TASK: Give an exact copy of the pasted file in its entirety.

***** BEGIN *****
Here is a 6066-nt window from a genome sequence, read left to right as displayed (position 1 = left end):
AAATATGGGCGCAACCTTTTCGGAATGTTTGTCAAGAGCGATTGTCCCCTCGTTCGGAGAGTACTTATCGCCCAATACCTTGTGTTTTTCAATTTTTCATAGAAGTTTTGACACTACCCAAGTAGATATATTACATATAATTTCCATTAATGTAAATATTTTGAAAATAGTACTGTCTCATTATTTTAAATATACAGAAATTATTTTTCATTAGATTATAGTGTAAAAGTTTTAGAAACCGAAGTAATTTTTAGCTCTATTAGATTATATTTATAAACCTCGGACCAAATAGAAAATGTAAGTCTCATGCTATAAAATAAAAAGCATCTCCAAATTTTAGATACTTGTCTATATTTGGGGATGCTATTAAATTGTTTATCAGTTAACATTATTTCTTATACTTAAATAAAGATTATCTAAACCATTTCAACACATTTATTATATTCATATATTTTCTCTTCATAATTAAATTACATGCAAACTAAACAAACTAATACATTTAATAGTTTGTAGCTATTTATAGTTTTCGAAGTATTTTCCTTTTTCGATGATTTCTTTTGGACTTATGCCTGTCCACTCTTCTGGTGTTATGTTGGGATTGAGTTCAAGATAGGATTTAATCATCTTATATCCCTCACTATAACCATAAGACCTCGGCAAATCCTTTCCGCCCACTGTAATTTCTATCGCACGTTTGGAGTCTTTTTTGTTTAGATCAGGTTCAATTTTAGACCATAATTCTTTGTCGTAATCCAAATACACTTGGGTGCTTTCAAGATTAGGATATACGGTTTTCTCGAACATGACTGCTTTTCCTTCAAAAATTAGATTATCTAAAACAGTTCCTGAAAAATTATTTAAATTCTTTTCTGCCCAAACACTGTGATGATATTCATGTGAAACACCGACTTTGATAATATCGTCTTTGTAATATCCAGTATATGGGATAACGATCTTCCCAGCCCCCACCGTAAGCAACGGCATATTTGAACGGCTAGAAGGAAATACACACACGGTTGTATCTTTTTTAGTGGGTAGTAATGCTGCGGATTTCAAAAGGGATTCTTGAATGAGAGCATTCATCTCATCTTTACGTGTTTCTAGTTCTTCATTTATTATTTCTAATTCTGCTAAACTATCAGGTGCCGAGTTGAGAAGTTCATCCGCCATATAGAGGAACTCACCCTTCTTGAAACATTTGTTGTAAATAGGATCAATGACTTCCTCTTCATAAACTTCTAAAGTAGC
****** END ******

Here is a 6066-nt window from a genome sequence, read left to right as displayed (position 1 = left end):
AAATATGGGCGCAACCTTTTCGGAATGTTTGTCAAGAGCGATTGTCCCCTCGTTCGGAGAGTACTTATCGCCCAATACCTTGTGTTTTTCAATTTTTCATAGAAGTTTTGACACTACCCAAGTAGATATATTACATATAATTTCCATTAATGTAAATATTTTGAAAATAGTACTGTCTCATTATTTTAAATATACAGAAATTATTTTTCATTAGATTATAGTGTAAAAGTTTTAGAAACCGAAGTAATTTTTAGCTCTATTAGATTATATTTATAAACCTCGGACCAAATAGAAAATGTAAGTCTCATGCTATAAAATAAAAAGCATCTCCAAATTTTAGATACTTGTCTATATTTGGGGATGCTATTAAATTGTTTATCAGTTAACATTATTTCTTATACTTAAATAAAGATTATCTAAACCATTTCAACACATTTATTATATTCATATATTTTCTCTTCATAATTAAATTACATGCAAACTAAACAAACTAATACATTTAATAGTTTGTAGCTATTTATAGTTTTCGAAGTATTTTCCTTTTTCGATGATTTCTTTTGGACTTATGCCTGTCCACTCTTCTGGTGTTATGTTGGGATTGAGTTCAAGATAGGATTTAATCATCTTATATCCCTCACTATAACCATAAGACCTCGGCAAATCCTTTCCGCCCACTGTAATTTCTATCGCACGTTTGGAGTCTTTTTTGTTTAGATCAGGTTCAATTTTAGACCATAATTCTTTGTCGTAATCCAAATACACTTGGGTGCTTTCAAGATTAGGATATACGGTTTTCTCGAACATGACTGCTTTTCCTTCAAAAATTAGATTATCTAAAACAGTTCCTGAAAAATTATTTAAATTCTTTTCTGCCCAAACACTGTGATGATATTCATGTGAAACACCGACTTTGATAATATCGTCTTTGTAATATCCAGTATATGGGATAACGATCTTCCCAGCCCCCACCGTAAGCAACGGCATATTTGAACGGCTAGAAGGAAATACACACACGGTTGTATCTTTTTTAGTGGGTAGTAATGCTGCGGATTTCAAAAGGGATTCTTGAATGAGAGCATTCATCTCATCTTTACGTGTTTCTAGTTCTTCATTTATTATTTCTAATTCTGCTAAACTATCAGGTGCCGAGTTGAGAAGTTCATCCGCCATATAGAGGAACTCACCCTTCTTGAAACATTTGTTGTAAATAGGATCAATGACTTCCTCTTCATAAACTTCTAAAGTAGC